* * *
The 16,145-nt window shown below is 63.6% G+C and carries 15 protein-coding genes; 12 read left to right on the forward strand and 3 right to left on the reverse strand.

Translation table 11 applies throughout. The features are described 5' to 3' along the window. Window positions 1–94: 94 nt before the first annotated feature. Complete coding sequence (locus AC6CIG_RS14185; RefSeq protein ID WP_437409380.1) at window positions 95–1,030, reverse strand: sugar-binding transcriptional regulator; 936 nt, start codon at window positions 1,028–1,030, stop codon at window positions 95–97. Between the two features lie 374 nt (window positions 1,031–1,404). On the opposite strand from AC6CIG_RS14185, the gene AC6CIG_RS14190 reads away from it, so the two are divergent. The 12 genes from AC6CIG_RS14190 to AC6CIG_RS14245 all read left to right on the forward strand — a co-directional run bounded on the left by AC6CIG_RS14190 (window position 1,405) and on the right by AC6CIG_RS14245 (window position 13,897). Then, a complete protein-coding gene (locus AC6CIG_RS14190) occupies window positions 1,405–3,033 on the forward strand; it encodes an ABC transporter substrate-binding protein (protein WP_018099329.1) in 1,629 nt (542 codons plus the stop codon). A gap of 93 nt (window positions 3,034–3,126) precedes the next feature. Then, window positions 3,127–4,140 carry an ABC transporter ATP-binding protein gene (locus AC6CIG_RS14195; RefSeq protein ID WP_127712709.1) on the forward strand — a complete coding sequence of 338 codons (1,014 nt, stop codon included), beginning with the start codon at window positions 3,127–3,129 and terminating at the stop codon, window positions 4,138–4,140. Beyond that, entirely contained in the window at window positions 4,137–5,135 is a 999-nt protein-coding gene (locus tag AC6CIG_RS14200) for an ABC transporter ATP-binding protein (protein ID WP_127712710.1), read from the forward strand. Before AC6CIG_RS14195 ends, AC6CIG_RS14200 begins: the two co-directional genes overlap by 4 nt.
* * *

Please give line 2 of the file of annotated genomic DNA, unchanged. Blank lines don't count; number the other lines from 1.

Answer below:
Translation table 11 applies throughout. The features are described 5' to 3' along the window. Window positions 1–94: 94 nt before the first annotated feature. Complete coding sequence (locus AC6CIG_RS14185; RefSeq protein ID WP_437409380.1) at window positions 95–1,030, reverse strand: sugar-binding transcriptional regulator; 936 nt, start codon at window positions 1,028–1,030, stop codon at window positions 95–97. Between the two features lie 374 nt (window positions 1,031–1,404). On the opposite strand from AC6CIG_RS14185, the gene AC6CIG_RS14190 reads away from it, so the two are divergent. The 12 genes from AC6CIG_RS14190 to AC6CIG_RS14245 all read left to right on the forward strand — a co-directional run bounded on the left by AC6CIG_RS14190 (window position 1,405) and on the right by AC6CIG_RS14245 (window position 13,897). Then, a complete protein-coding gene (locus AC6CIG_RS14190) occupies window positions 1,405–3,033 on the forward strand; it encodes an ABC transporter substrate-binding protein (protein WP_018099329.1) in 1,629 nt (542 codons plus the stop codon). A gap of 93 nt (window positions 3,034–3,126) precedes the next feature. Then, window positions 3,127–4,140 carry an ABC transporter ATP-binding protein gene (locus AC6CIG_RS14195; RefSeq protein ID WP_127712709.1) on the forward strand — a complete coding sequence of 338 codons (1,014 nt, stop codon included), beginning with the start codon at window positions 3,127–3,129 and terminating at the stop codon, window positions 4,138–4,140. Beyond that, entirely contained in the window at window positions 4,137–5,135 is a 999-nt protein-coding gene (locus tag AC6CIG_RS14200) for an ABC transporter ATP-binding protein (protein ID WP_127712710.1), read from the forward strand. Before AC6CIG_RS14195 ends, AC6CIG_RS14200 begins: the two co-directional genes overlap by 4 nt.